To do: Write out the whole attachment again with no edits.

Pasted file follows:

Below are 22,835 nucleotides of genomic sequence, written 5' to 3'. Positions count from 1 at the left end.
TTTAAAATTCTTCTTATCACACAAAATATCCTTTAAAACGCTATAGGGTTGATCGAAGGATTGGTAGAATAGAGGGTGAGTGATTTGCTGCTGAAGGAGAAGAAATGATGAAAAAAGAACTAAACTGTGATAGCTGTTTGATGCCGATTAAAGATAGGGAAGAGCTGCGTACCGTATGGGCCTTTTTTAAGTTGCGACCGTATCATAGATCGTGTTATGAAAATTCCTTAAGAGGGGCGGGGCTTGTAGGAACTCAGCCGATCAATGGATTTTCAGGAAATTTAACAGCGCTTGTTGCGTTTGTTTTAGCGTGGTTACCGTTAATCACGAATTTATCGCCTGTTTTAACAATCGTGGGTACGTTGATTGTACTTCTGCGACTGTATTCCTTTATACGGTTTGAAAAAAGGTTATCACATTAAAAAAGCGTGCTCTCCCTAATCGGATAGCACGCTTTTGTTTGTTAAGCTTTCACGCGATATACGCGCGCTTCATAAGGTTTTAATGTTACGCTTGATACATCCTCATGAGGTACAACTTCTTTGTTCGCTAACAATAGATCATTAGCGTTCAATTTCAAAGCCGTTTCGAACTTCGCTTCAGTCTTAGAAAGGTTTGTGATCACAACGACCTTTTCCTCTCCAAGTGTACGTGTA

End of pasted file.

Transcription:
Below are 22,835 nucleotides of genomic sequence, written 5' to 3'. Positions count from 1 at the left end.
TTTAAAATTCTTCTTATCACACAAAATATCCTTTAAAACGCTATAGGGTTGATCGAAGGATTGGTAGAATAGAGGGTGAGTGATTTGCTGCTGAAGGAGAAGAAATGATGAAAAAAGAACTAAACTGTGATAGCTGTTTGATGCCGATTAAAGATAGGGAAGAGCTGCGTACCGTATGGGCCTTTTTTAAGTTGCGACCGTATCATAGATCGTGTTATGAAAATTCCTTAAGAGGGGCGGGGCTTGTAGGAACTCAGCCGATCAATGGATTTTCAGGAAATTTAACAGCGCTTGTTGCGTTTGTTTTAGCGTGGTTACCGTTAATCACGAATTTATCGCCTGTTTTAACAATCGTGGGTACGTTGATTGTACTTCTGCGACTGTATTCCTTTATACGGTTTGAAAAAAGGTTATCACATTAAAAAAGCGTGCTCTCCCTAATCGGATAGCACGCTTTTGTTTGTTAAGCTTTCACGCGATATACGCGCGCTTCATAAGGTTTTAATGTTACGCTTGATACATCCTCATGAGGTACAACTTCTTTGTTCGCTAACAATAGATCATTAGCGTTCAATTTCAAAGCCGTTTCGAACTTCGCTTCAGTCTTAGAAAGGTTTGTGATCACAACGACCTTTTCCTCTCCAAGTGTACGTGTA